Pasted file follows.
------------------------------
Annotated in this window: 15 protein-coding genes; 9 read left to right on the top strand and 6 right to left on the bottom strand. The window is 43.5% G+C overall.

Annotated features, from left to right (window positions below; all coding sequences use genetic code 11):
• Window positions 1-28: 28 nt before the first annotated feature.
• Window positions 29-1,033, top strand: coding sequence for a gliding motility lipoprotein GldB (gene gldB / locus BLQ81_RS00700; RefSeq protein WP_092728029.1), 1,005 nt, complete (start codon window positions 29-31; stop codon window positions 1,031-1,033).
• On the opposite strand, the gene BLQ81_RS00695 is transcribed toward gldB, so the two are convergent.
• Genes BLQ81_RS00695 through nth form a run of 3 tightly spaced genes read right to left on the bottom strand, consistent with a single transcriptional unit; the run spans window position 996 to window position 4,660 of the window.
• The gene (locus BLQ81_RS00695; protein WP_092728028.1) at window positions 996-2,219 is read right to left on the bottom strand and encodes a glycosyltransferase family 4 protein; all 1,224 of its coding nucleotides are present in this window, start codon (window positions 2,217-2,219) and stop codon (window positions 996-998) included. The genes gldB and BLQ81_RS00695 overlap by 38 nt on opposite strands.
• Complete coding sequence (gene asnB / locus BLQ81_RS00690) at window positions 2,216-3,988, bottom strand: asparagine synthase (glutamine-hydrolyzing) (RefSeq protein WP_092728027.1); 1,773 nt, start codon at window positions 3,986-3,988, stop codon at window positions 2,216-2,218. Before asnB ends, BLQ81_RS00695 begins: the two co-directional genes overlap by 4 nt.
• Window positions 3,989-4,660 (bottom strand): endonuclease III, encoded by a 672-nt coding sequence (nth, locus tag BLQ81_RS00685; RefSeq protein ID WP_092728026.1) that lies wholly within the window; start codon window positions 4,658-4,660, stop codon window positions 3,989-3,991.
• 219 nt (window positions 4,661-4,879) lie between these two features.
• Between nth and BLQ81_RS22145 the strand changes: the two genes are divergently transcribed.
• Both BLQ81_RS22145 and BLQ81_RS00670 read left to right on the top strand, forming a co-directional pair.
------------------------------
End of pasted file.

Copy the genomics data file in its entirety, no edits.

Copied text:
Annotated in this window: 15 protein-coding genes; 9 read left to right on the top strand and 6 right to left on the bottom strand. The window is 43.5% G+C overall.

Annotated features, from left to right (window positions below; all coding sequences use genetic code 11):
• Window positions 1-28: 28 nt before the first annotated feature.
• Window positions 29-1,033, top strand: coding sequence for a gliding motility lipoprotein GldB (gene gldB / locus BLQ81_RS00700; RefSeq protein WP_092728029.1), 1,005 nt, complete (start codon window positions 29-31; stop codon window positions 1,031-1,033).
• On the opposite strand, the gene BLQ81_RS00695 is transcribed toward gldB, so the two are convergent.
• Genes BLQ81_RS00695 through nth form a run of 3 tightly spaced genes read right to left on the bottom strand, consistent with a single transcriptional unit; the run spans window position 996 to window position 4,660 of the window.
• The gene (locus BLQ81_RS00695; protein WP_092728028.1) at window positions 996-2,219 is read right to left on the bottom strand and encodes a glycosyltransferase family 4 protein; all 1,224 of its coding nucleotides are present in this window, start codon (window positions 2,217-2,219) and stop codon (window positions 996-998) included. The genes gldB and BLQ81_RS00695 overlap by 38 nt on opposite strands.
• Complete coding sequence (gene asnB / locus BLQ81_RS00690) at window positions 2,216-3,988, bottom strand: asparagine synthase (glutamine-hydrolyzing) (RefSeq protein WP_092728027.1); 1,773 nt, start codon at window positions 3,986-3,988, stop codon at window positions 2,216-2,218. Before asnB ends, BLQ81_RS00695 begins: the two co-directional genes overlap by 4 nt.
• Window positions 3,989-4,660 (bottom strand): endonuclease III, encoded by a 672-nt coding sequence (nth, locus tag BLQ81_RS00685; RefSeq protein ID WP_092728026.1) that lies wholly within the window; start codon window positions 4,658-4,660, stop codon window positions 3,989-3,991.
• 219 nt (window positions 4,661-4,879) lie between these two features.
• Between nth and BLQ81_RS22145 the strand changes: the two genes are divergently transcribed.
• Both BLQ81_RS22145 and BLQ81_RS00670 read left to right on the top strand, forming a co-directional pair.